As political gridlock portended a possible government shutdown earlier this year, Iron Range Congressman Rick Nolan cracked out his legislative goodie bag. Nolan, who represents a swath of Minnesota from North Branch to the Canadian border, proposed legislation that would prohibit politicians from getting paid during government shutdowns.
"This legislation would require the Congress to work full time — with no salary — during any government shutdown until they pass a bill to fund our government and pay the public employees who go to work on our behalf every day,” he told The Hill newspaper.
It's the kind of initiative that's caused people to take notice of the DFLer. In fact, a study by the Legislative Effectiveness Project named him the second most effective Democrat in the House.
Nolan scored high marks at moving bills. The study also weighted initiatives for "substantive significance."
While most bills and resolutions languish in committees without so much as a sniff of action, Nolan introduced three measures that were signed into law. His Fond du Lac Band of Lake Superior Chippewa Non-Intercourse Act, for example, empowers the Native Americans to actually be able to sell their own real estate.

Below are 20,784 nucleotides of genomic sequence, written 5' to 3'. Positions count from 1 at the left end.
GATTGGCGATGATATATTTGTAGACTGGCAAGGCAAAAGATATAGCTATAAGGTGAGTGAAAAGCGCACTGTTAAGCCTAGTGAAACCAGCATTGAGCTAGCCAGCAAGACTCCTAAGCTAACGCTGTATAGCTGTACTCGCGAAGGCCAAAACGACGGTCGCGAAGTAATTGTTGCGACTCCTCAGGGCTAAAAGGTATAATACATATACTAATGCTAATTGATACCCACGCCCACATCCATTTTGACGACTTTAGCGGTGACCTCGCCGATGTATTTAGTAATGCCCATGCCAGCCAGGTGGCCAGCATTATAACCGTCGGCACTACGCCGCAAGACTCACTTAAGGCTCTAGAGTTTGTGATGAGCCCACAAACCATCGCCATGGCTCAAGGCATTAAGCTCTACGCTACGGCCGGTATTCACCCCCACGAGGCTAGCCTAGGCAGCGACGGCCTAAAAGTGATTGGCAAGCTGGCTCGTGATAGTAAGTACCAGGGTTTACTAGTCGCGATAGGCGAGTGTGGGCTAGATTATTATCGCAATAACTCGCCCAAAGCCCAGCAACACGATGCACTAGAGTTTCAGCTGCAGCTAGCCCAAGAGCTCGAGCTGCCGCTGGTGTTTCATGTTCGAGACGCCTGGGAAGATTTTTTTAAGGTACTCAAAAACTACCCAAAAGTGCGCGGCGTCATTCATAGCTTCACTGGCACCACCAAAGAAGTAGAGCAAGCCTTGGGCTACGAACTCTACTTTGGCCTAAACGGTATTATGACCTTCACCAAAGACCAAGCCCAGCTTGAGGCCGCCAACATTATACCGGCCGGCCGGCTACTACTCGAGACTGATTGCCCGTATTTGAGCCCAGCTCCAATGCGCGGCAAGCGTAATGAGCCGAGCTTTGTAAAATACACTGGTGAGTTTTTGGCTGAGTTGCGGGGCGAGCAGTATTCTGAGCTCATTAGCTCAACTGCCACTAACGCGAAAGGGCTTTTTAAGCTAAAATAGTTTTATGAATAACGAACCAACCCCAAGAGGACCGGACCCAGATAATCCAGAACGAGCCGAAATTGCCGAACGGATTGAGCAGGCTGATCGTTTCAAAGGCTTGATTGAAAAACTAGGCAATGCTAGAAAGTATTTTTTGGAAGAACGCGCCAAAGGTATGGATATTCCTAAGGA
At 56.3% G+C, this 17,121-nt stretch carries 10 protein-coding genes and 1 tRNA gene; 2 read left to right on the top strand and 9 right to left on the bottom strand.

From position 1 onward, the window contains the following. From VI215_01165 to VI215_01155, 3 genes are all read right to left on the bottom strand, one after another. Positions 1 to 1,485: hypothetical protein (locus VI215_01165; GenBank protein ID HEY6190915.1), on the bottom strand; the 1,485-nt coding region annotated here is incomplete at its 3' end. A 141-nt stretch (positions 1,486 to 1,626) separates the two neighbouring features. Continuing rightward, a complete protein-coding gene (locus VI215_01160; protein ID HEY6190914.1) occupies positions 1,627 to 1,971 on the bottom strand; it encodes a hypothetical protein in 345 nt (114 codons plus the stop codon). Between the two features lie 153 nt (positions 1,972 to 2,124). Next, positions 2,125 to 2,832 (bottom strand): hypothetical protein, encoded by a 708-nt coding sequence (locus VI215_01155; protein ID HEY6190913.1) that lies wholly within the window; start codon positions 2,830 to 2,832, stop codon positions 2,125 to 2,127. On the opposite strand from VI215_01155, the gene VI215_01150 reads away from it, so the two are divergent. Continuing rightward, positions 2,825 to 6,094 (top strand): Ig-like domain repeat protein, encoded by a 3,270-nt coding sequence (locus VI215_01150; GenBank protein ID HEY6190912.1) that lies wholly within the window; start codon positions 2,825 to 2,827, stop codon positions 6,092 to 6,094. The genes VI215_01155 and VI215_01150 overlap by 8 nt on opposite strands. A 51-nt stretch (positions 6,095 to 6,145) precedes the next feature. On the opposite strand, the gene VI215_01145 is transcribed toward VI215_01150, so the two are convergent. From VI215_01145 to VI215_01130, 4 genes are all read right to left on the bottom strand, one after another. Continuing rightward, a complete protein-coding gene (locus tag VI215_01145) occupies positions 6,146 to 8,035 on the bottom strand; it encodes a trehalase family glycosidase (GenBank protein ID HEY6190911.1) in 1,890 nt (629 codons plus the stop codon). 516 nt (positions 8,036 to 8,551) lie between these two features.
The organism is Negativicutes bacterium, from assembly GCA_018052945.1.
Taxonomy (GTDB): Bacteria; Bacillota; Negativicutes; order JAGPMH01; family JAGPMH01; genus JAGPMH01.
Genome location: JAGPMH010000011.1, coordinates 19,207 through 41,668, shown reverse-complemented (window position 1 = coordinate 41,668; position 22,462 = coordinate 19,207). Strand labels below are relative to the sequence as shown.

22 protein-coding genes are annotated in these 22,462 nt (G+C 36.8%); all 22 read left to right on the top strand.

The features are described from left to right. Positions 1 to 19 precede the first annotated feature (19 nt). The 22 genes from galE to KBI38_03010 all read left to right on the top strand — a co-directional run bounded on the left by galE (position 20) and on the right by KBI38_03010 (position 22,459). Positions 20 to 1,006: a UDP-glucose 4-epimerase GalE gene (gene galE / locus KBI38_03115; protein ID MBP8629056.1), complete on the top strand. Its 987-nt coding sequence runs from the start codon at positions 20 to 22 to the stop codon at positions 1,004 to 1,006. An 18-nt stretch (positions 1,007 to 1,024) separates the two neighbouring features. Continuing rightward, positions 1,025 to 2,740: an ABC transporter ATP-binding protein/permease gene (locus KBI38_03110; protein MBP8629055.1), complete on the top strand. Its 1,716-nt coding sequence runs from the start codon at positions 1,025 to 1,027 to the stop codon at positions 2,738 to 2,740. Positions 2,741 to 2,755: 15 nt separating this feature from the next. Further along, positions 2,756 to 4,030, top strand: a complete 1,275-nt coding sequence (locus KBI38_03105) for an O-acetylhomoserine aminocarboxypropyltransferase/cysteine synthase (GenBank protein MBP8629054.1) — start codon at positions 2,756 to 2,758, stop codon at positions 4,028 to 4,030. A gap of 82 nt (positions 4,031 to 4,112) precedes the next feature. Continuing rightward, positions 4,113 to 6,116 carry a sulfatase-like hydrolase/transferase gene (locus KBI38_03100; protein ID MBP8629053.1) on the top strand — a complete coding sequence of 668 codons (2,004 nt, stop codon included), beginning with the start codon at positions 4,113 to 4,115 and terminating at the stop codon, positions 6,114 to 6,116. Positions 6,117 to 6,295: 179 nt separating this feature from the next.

Out of the state's other seven House members, only Democratic Rep. Keith Ellison received good marks in the study.
Those in the middle were GOP lawmakers Erik Paulsen and Minnesota's Most Reprehensible Congressman (TM), John Kline.
Two Democrats scored lowest in effectiveness. Longtime Congressman Collin Peterson, who's represented western Minnesota's 7th district since 1991, must have been without his A game. He sponsored one bill.
Fellow DFLer Rep. Betty McCollum, whose blue-thick constituency includes all of St. Paul and most of the capital's suburbs, introduced six measures during the 2013-2014 Congress, with but one receiving any sort of committee action.